Ten months after the former CEO of Infosys, Vishal Sikka, resigned from his post following a cold war between him and the company promoters, Sikka unveiled his plans for future, and they seem promising. During a conference in Silicon Valley on Friday, Sikka said he was working on an artificial intelligence venture, which would use latest technology to take human creativity to the next level, reported The Economic Times.
The report says his conference focussed on debunking the debate around AI that claims the technology would lead to automation at the middle level and hence, the destruction of workforce. Sikka, whose venture is in early stages, said people need to be educated about AI as not many people in the world right now are well-versed with the technology. Sikka said fewer than 250,000 people in the world know about machine learning so far, and that its deeper understanding of the technology would lead to broader applications.
"As I look at the future, I am personally extremely excited about doing something in that area (AI), something that fundamentally improves the world," Sikka told Knoledge@Wharton in February, reported ET.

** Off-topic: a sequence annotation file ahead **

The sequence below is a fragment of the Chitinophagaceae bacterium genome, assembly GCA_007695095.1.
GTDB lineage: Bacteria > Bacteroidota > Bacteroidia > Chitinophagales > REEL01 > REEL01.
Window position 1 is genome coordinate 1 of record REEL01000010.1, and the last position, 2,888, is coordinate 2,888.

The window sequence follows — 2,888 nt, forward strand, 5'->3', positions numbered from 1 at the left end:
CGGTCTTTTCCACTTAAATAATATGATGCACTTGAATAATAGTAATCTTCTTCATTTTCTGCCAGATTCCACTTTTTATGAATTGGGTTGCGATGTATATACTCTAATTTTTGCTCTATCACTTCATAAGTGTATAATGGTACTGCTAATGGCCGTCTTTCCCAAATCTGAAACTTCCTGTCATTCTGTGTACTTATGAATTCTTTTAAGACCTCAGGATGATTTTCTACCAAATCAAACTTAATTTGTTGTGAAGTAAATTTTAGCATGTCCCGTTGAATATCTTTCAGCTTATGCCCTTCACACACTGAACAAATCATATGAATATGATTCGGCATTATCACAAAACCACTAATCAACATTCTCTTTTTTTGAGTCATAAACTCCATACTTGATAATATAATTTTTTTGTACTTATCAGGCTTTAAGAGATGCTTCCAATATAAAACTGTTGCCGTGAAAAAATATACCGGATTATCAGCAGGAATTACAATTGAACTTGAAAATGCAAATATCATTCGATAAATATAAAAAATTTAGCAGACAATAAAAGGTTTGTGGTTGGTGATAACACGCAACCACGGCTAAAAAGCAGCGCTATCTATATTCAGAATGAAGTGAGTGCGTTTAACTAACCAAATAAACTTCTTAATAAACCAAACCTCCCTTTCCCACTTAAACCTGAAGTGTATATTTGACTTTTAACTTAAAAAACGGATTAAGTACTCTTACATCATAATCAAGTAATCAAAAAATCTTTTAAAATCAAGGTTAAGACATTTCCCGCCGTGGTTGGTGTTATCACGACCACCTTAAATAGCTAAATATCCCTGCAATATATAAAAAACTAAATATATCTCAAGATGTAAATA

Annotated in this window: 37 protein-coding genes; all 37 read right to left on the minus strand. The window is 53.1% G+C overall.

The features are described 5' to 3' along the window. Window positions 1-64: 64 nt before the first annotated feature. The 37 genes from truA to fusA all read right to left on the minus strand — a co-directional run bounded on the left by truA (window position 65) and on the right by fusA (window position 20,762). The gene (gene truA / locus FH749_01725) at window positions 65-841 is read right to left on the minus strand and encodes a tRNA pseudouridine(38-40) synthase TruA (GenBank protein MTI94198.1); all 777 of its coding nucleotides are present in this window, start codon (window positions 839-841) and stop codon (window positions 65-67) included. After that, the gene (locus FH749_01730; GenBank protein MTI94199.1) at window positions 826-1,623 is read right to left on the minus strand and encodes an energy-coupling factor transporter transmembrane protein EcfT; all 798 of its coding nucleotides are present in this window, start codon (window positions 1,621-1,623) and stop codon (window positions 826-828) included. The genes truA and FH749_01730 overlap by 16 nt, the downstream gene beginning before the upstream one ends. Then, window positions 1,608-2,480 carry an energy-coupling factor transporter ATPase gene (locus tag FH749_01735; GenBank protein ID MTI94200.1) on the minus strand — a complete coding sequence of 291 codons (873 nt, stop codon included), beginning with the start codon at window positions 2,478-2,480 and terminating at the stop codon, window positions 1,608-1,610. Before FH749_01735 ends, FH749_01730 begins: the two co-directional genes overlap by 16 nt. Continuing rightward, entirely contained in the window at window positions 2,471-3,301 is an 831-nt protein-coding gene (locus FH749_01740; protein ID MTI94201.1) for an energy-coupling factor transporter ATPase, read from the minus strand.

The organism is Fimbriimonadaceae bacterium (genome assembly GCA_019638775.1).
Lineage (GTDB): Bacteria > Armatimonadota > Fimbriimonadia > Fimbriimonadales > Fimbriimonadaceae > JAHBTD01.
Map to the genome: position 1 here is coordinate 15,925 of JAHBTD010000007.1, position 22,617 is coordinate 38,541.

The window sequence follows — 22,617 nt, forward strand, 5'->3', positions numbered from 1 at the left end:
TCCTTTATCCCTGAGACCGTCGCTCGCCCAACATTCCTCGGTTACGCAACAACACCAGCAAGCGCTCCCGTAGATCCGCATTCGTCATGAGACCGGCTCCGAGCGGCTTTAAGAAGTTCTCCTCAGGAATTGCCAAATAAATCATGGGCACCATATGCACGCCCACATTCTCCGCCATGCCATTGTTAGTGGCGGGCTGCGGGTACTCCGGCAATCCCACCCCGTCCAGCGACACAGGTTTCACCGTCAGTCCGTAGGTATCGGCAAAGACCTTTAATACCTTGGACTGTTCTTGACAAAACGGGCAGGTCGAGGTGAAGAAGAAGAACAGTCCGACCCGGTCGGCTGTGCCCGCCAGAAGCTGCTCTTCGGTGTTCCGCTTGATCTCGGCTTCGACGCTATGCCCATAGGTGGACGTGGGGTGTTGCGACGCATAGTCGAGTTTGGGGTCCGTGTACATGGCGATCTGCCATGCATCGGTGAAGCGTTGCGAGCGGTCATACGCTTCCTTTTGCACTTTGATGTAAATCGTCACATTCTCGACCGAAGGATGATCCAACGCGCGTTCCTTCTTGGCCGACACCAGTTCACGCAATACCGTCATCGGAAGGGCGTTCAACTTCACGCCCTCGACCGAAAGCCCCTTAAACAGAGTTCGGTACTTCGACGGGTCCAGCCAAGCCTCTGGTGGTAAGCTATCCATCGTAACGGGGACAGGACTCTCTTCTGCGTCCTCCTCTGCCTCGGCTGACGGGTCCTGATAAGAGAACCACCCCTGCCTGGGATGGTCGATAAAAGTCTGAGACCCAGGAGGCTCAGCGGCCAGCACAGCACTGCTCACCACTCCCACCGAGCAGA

Sikka was the first non-promoter CEO of the company in its history. He was also an outsider to the traditional IT services market after having made a name for himself building products at German software major SAP. Reports suggest Sikka was ambitious about his AI plans since his days at SAP.
After he joined Infosys, Sikka carried out many projects to promote the technology to bring a change in the traditional IT services industry.
In his resignation letter to Infosys Ltd, Sikka had explained his plans about Nina, a chatbot he was working on, explaining how, in possibly the greatest demonstration of AI capability ever, a bot built by the researchers at OpenAI, defeated the world's best players of DOTA2, a multiplayer online video game.
His decision to lead Infosys was also motivated from the fact that he had an extensive background in "AI, and the structural changes that I saw happening in the IT services industry".
In April this year, Infosys decided to put up for sale its Israeli subsidiary, software service company Panaya, the acquisition of which had sparked a major controversy that eventually led to the exit of Sikka.
The acquisition of the cloud-based application delivery and test automation solutions provider for $200 million in 2015 had triggered a major crisis in Infosys, with its cofounder NR Narayana Murthy going public over the lack of transparency in the deal concluded by Sikka. Infosys had said it faced around Rs 118 crore impairment losses due to Panaya in the consolidated profit.
However, the company has decided to retain its AI chatbot Nina, which the company aims to integrate with all its verticals. After his exit from Infosys, Sikka's core team of around 10 senior executives from his company SAP, including Abdul Razack, Navin Budhiraja, and Gordon Muehl, also shifted to different companies.